UNITED NATIONS, July 28 — Japan’s Yukio Takasu held a farewell to New York and the UN on Tuesday night at his country’s East Side townhouse.

Secretary General Ban Ki-moon was there — expressing surprise at reports that South Africa was promised a senior post at the Office of Internal Oversight Services in change for not blocking the top spot going to a Canadian – as well as his Under Secretaries General Lynn Pascoe, Kiyotaka Akasaka and Angela Kane.

After Mr. Ban and his well liked bride left, much talk turned to the controversy stirred by the damning End of Assignment Report of outgoing OIOS chief Inga Britt Ahlenius. While usually at the UN, the press asks Ambassadors for information and opinion, this time is was the reverse.

Several Ambassadors asked Inner City Press, What do you think this means for Ban getting or not getting a second term? Major Permanent Representatives had read the critical Press coverage. “This is not good,” they said. “But will Obama have the decisiveness to act?”

Susan Rice was asked and told the media as if by rote that the US supports Ban. Others in the Obama Administration are not saying the same thing.

Ban’s USGs worked the crowd. Angela Kane of Ban’s Department of Management bowed, Japanese style, with an outgoing members of the Advisory Committee on Administrative and Budgetary Questions from, where else, Japan.

Due to ACABQ’s penchant for anonymity, we will not name her but wish her well. As the UN’s envoy to Darfur said earlier at the stakeout, ACABQ recently visited El Fasher. She noted of Inner City Press, your coverage of ACABQ is always fair. Hey, it’s the only accountability mechanism in the UN, along with the press.

Kiyo Akasaka of Ban’s Department of Public Information was in his element, offering food recommendations and this new media news, that the UN is agreeing to a refer in their forthcoming guidelines to a willingness to accredit bloggers — and not only “journalists who write blogs” — although, strangely, confined to a footnote. We’ll see.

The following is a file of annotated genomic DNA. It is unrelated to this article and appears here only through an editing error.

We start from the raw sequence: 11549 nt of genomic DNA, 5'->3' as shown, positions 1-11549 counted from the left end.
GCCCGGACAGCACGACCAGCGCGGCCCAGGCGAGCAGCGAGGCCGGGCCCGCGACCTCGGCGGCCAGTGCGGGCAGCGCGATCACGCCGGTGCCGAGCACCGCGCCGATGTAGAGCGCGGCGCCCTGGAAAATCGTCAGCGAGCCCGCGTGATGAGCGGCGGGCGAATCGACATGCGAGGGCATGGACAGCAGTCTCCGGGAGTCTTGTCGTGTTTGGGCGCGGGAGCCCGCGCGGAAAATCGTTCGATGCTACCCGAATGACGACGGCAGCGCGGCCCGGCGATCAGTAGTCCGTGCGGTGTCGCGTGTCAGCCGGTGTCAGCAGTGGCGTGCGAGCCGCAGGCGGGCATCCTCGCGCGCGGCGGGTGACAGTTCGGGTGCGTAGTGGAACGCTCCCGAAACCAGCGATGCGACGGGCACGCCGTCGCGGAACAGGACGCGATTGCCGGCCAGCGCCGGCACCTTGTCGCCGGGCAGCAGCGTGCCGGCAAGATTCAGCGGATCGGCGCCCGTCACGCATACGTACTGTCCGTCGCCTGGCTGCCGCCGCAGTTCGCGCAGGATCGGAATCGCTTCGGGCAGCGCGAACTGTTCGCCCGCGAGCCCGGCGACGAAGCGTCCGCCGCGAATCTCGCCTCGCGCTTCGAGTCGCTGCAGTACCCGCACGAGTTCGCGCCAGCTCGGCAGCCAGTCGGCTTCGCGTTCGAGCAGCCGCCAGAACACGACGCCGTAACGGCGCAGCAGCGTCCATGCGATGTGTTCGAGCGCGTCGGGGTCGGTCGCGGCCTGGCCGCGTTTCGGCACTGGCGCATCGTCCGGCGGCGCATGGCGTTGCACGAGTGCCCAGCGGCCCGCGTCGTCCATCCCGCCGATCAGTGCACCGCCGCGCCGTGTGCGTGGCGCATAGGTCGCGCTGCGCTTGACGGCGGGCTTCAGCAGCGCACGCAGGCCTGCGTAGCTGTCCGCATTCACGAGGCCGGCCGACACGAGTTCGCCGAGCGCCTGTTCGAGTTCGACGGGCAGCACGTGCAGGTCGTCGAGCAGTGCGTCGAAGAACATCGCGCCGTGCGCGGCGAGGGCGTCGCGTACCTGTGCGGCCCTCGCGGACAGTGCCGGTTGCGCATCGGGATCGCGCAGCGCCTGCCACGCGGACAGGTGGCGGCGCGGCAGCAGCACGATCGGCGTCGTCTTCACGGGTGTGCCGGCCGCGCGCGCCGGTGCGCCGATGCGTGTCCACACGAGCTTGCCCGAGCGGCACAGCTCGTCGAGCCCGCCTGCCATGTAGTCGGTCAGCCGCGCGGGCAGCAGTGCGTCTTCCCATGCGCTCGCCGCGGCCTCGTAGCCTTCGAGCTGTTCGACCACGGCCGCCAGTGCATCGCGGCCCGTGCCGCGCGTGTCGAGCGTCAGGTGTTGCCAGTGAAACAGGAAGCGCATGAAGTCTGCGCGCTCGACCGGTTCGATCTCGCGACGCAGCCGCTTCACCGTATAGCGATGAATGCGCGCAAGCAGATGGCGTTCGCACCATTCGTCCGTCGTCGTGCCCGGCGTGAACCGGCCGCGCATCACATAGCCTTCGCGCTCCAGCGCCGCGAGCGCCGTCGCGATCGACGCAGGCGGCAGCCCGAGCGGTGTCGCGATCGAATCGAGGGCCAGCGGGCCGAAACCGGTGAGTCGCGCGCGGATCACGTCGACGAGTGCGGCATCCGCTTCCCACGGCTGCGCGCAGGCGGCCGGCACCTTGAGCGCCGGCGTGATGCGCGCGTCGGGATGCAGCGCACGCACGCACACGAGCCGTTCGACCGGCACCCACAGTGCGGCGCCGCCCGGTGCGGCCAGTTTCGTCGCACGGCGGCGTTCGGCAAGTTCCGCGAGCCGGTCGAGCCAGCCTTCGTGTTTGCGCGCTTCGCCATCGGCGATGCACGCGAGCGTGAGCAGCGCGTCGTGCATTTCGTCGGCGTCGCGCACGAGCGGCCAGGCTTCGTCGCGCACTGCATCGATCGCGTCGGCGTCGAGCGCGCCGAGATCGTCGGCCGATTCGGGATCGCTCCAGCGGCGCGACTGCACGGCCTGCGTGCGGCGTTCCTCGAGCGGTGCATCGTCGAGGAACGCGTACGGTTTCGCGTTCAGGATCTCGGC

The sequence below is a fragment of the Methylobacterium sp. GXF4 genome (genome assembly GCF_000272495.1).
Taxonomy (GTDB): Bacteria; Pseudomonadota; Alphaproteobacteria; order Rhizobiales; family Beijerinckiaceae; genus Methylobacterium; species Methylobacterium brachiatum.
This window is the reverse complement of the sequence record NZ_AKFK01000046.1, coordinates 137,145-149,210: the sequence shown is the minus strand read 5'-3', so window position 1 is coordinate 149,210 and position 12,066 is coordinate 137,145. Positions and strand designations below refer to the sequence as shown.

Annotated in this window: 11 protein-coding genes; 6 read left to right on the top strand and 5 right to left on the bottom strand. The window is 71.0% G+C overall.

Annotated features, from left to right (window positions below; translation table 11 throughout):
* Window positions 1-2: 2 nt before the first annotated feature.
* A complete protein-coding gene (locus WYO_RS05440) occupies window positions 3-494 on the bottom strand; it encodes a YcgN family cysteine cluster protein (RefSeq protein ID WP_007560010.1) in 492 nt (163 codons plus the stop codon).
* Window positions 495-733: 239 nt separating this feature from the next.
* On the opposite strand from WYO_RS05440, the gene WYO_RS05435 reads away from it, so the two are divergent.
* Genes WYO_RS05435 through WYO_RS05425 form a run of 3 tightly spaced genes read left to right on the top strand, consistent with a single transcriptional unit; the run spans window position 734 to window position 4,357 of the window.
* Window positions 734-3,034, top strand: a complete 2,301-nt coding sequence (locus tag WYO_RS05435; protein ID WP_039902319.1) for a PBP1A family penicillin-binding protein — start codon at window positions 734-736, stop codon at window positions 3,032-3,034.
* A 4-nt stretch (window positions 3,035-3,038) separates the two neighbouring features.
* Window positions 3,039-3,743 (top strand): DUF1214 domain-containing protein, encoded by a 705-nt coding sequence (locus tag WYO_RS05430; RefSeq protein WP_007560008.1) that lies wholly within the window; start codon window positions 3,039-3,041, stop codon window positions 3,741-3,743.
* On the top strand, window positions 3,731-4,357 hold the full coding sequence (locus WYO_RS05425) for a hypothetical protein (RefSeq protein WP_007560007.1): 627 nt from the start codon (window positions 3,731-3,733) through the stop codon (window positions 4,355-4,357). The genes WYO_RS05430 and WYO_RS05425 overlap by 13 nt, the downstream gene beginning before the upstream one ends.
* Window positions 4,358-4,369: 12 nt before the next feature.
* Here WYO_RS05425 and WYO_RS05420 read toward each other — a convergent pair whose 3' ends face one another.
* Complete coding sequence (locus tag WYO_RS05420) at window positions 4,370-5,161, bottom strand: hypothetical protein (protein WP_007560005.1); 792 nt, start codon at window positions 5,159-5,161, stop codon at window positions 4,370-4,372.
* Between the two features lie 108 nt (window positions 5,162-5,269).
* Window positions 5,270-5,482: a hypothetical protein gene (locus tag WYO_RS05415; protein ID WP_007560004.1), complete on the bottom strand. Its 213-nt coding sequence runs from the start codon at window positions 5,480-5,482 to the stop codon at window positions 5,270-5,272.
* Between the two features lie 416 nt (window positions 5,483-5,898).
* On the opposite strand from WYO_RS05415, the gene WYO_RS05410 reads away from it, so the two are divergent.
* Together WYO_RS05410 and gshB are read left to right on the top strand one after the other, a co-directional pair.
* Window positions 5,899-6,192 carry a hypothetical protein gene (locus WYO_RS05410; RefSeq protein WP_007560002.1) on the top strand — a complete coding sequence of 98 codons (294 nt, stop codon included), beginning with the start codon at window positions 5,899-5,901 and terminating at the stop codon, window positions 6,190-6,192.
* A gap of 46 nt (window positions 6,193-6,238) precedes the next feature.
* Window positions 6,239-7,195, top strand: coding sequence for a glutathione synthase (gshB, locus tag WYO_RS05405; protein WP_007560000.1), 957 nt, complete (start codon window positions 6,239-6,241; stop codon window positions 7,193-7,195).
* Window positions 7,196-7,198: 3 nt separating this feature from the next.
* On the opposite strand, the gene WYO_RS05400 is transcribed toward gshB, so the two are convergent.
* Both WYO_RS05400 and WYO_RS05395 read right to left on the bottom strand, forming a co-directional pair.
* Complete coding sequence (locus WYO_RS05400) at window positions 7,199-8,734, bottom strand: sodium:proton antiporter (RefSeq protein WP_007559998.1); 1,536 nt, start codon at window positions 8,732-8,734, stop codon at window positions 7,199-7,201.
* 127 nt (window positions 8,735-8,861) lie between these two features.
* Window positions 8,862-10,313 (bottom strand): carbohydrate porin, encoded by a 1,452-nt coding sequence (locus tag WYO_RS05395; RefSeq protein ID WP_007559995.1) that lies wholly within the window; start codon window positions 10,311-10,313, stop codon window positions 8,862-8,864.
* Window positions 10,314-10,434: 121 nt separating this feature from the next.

The reality at the UN is that seemingly there is much financial interest by many countries and this includes covering of plain corruption – so – OIOS would have its hands full if it were to go after this plateful of problems.

Take for instance all those companies that bribed their way through the Iraqi “Oil for Food” project. Did anyone look at them, i.e. the French bank that was involved? Paul Volcker put it all in the open and the UN pushed it back under the rug by appointing OIOS. Will it finally be picked up?

Then, Ms. Alhenius also had a clear conflict. It is a Swedish company that got a non-competitive contract to redo the UN buildings. Some at he UN wanted to see this reviewed – clearly a matter for OIOS – but we heard no action on this. Only some members of the Press kept pointing at the problem.

So far we do not know of conflicts of interest involving Canada, will the new Chief start out with her right foot in staking her position – as controller – the buck stops here? Something like the US GAO – US Comptroller General?

In what regards her attitude when auditing the World Bank, we found an excellent interview with her:;col1

that we highly recommend to our readers.

Making a difference: the World Bank Group’s Auditor General Carman Lapointe-Young says her team of auditors is playing its part in the organization’s fight to end poverty.

Internal Auditor, June, 2008 by Neil Baker


Further, we are gratified that our article was picked up

Canadian Woman is Next Top UN Internal Watchdog (Opinion) – July 28

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One Response to “UPDATED: We welcome Ms. Carman Lapointe-Young as UN’s New Chief of IN-HOUSE WATCHDOG – OIOS. In order to succeed she must keep her door closed to the UN Secretary-General and his staff while demanding that their doors are open to her. She must also appoint her own Deputy and Staff – this is a minimum requirement from the Alhenius volcano. Her responsibility from today is to the Global Public and definitely not to Mr. Ban Ki-moon.”

  1. Craig Says:

    Yes its about time the UN OIOS appoints someone who will be free to investigate internal corruption within the UN system.This is welcome news as the UN ICTR in Arusha is completely corrupt riddled with drugs, exploitation, fraud, maladministration and more recently a case of set up prostitution paid by corrupt ICTR officals. This is a result of staff living in Arusha for 16 years and now all the personal issues of the town are now adopted by the ICTR staff.This includes inteference power of info in Barclays Bank, the international airport security is compromised etc.
    This mission has been going for way too long cost a fortune and the only people benefiting are the local UN staff.
    This for this gravy train to end.